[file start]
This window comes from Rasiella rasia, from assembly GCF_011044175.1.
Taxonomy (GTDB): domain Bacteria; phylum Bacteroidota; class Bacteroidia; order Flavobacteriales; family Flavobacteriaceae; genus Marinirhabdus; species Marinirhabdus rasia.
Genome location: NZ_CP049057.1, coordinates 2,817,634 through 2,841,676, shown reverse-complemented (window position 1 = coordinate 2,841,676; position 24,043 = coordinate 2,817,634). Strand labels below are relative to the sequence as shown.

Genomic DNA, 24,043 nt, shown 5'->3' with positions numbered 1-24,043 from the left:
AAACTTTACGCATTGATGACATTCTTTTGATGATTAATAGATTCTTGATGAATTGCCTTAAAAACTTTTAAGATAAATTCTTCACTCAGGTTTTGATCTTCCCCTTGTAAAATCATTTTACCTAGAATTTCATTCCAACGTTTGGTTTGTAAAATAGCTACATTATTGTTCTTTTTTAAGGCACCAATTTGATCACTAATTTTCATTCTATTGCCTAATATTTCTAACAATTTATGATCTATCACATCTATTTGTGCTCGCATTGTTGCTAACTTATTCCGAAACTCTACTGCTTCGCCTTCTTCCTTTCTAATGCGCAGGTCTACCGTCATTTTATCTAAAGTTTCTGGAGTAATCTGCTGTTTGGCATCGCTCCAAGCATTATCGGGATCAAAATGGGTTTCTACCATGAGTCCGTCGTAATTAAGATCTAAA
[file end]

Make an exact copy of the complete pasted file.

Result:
This window comes from Rasiella rasia, from assembly GCF_011044175.1.
Taxonomy (GTDB): domain Bacteria; phylum Bacteroidota; class Bacteroidia; order Flavobacteriales; family Flavobacteriaceae; genus Marinirhabdus; species Marinirhabdus rasia.
Genome location: NZ_CP049057.1, coordinates 2,817,634 through 2,841,676, shown reverse-complemented (window position 1 = coordinate 2,841,676; position 24,043 = coordinate 2,817,634). Strand labels below are relative to the sequence as shown.

Genomic DNA, 24,043 nt, shown 5'->3' with positions numbered 1-24,043 from the left:
AAACTTTACGCATTGATGACATTCTTTTGATGATTAATAGATTCTTGATGAATTGCCTTAAAAACTTTTAAGATAAATTCTTCACTCAGGTTTTGATCTTCCCCTTGTAAAATCATTTTACCTAGAATTTCATTCCAACGTTTGGTTTGTAAAATAGCTACATTATTGTTCTTTTTTAAGGCACCAATTTGATCACTAATTTTCATTCTATTGCCTAATATTTCTAACAATTTATGATCTATCACATCTATTTGTGCTCGCATTGTTGCTAACTTATTCCGAAACTCTACTGCTTCGCCTTCTTCCTTTCTAATGCGCAGGTCTACCGTCATTTTATCTAAAGTTTCTGGAGTAATCTGCTGTTTGGCATCGCTCCAAGCATTATCGGGATCAAAATGGGTTTCTACCATGAGTCCGTCGTAATTAAGATCTAAA